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Atherosclerosis is an inflammatory vascular disease responsible for the first cause of mortality worldwide. Recent studies have clearly highlighted the critical role of the immunoinflammatory balance in the modulation of disease development and progression. However, the immunoregulatory pathways that control atherosclerosis remain largely unknown. We show that loss of suppressor of cytokine signaling (SOCS) 3 in T cells increases both interleukin (IL)-17 and IL-10 production, induces an antiinflammatory macrophage phenotype, and leads to unexpected IL-17–dependent reduction in lesion development and vascular inflammation. In vivo administration of IL-17 reduces endothelial vascular cell adhesion molecule–1 expression and vascular T cell infiltration, and significantly limits atherosclerotic lesion development. In contrast, overexpression of SOCS3 in T cells reduces IL-17 and accelerates atherosclerosis. We also show that in human lesions, increased levels of signal transducer and activator of transcription (STAT) 3 phosphorylation and IL-17 are associated with a stable plaque phenotype. These results identify novel SOCS3-controlled IL-17 regulatory pathways in atherosclerosis and may have important implications for the understanding of the increased susceptibility to vascular inflammation in patients with dominant-negative STAT3 mutations and defective Th17 cell differentiation.
The immunoinflammatory response plays a prominent role in driving atherosclerotic lesion development, progression, and complications (Binder et al., 2002; Hansson and Libby, 2006; Tedgui and Mallat, 2006; Weber et al., 2008). Defining the direct roles of specific immune regulatory pathways in the modulation of atherosclerosis is certainly of considerable interest (Tedgui and Mallat, 2006).
Suppressor of cytokine signaling (SOCS) proteins are key physiological regulators of both innate and adaptive immunity, and control the development of various immunoinflammatory diseases (Yoshimura et al., 2007). SOCS3 is expressed in atherosclerotic lesions, and the current paradigm suggests an atheroprotective role through inhibition of STAT3 signaling and the suppression of proinflammatory responses (Tang et al., 2005; Gharavi et al., 2007; Ortiz-Muñoz et al., 2009). However, its direct role in the control of the immune response of atherosclerosis is still largely unknown.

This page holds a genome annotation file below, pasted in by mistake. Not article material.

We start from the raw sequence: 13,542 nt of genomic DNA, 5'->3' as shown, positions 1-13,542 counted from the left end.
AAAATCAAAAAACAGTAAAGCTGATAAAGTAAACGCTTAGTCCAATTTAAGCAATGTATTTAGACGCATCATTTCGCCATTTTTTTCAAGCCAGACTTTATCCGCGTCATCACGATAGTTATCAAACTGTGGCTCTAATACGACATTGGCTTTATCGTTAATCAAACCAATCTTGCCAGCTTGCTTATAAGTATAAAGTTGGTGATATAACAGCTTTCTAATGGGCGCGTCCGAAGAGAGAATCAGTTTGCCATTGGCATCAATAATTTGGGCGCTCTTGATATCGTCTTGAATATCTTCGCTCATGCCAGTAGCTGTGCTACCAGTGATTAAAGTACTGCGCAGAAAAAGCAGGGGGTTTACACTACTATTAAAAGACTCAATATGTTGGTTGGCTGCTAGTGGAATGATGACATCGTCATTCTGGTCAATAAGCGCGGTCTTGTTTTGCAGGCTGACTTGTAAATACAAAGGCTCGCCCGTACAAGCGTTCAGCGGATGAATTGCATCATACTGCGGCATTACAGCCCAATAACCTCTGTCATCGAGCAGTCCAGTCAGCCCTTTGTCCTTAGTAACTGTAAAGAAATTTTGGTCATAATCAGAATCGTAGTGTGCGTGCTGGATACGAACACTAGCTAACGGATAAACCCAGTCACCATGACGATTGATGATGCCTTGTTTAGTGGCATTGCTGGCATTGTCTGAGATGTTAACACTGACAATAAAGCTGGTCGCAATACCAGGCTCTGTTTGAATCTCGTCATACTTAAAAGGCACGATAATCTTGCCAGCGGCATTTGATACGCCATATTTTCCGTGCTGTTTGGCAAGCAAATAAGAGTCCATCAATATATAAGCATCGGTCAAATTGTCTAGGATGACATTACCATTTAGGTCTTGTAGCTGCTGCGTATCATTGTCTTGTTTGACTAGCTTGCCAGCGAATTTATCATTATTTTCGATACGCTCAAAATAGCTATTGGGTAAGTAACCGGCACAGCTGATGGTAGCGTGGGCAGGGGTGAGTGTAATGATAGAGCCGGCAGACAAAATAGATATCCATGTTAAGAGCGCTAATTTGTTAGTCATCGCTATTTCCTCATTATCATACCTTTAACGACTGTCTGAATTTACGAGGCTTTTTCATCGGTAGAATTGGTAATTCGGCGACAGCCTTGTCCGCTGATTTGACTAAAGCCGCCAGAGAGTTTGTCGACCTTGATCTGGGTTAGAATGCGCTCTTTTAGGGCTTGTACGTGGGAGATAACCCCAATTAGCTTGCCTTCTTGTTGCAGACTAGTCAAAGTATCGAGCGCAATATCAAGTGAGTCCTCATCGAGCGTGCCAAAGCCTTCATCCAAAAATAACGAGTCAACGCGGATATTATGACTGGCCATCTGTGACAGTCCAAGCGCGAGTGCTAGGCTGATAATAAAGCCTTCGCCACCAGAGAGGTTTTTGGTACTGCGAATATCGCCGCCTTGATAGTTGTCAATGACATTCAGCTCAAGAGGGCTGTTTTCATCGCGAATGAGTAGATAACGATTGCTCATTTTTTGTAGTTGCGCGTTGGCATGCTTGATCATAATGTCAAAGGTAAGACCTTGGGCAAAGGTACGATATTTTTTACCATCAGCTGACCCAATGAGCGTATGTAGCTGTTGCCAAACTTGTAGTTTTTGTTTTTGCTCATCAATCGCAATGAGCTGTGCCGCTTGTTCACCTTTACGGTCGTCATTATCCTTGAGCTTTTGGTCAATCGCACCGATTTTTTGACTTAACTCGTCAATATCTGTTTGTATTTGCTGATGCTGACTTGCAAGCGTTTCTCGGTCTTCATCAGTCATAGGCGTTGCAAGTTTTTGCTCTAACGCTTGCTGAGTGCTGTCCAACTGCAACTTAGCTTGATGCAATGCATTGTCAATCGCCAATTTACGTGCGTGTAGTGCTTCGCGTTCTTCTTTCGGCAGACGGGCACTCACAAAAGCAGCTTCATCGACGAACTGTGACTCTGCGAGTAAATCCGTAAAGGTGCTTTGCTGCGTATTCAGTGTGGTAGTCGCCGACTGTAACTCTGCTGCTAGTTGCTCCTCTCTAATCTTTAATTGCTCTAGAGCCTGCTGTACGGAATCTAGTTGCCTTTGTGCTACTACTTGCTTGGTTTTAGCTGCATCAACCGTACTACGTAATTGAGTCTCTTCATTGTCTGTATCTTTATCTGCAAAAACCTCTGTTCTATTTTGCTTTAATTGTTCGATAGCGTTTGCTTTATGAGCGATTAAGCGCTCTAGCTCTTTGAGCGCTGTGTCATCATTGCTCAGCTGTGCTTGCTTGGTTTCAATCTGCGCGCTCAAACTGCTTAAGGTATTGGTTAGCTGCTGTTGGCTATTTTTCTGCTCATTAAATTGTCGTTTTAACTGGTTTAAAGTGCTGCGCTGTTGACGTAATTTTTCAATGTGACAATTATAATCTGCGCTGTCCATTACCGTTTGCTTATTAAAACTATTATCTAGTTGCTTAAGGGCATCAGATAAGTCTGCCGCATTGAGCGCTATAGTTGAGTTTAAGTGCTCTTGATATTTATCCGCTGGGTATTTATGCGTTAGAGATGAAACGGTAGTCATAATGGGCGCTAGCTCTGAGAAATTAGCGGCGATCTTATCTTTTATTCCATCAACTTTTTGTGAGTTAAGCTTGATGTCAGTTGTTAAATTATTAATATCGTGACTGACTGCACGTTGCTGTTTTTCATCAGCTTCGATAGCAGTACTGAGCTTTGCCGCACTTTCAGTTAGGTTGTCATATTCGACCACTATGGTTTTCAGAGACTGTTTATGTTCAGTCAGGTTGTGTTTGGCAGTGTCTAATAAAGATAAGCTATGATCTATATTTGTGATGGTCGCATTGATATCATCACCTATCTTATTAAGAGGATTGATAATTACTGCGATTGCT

Recent studies have addressed the role of T cell–specific SOCS3 expression on T cell differentiation and cytokine production. Intriguingly, one study reported preferential Th3- and/or Tr1-like differentiation and reduced Th1 polarization in mice lacking SOCS3 expression in T cells (Kinjyo et al., 2006). However, others have reported a preferential promotion of Th17 in the absence of T cell–specific SOCS3 expression (Chen et al., 2006), consistent with the critical role of STAT3 activation in Th17 development (for review see Dong, 2008). Tr1-related responses have been associated with the reduction of atherosclerosis (Maron et al., 2002; Mallat et al., 2003), whereas recent studies have indirectly associated IL-17 production with potentially proatherogenic responses (Eid et al., 2009). Still, the direct roles of SOCS3 and IL-17 production in the modulation of vascular inflammation and atherosclerotic lesion development remain unknown. The involvement of SOCS3- and IL-17–related signaling pathways in various inflammatory diseases (Bettelli et al., 2007; Yoshimura et al., 2007) will certainly promote the development of therapeutic strategies aiming at the modulation of these pathways to limit disease severity and progression. Whether modulation of SOCS3 and IL-17 production would similarly alter the inflammatory process related to atherosclerosis remains unknown. We have therefore designed a series of experiments to directly assess the roles of T cell–specific SOCS3 and (SOCS3-controlled) IL-17 in the modulation of vascular inflammation and atherosclerotic lesion development.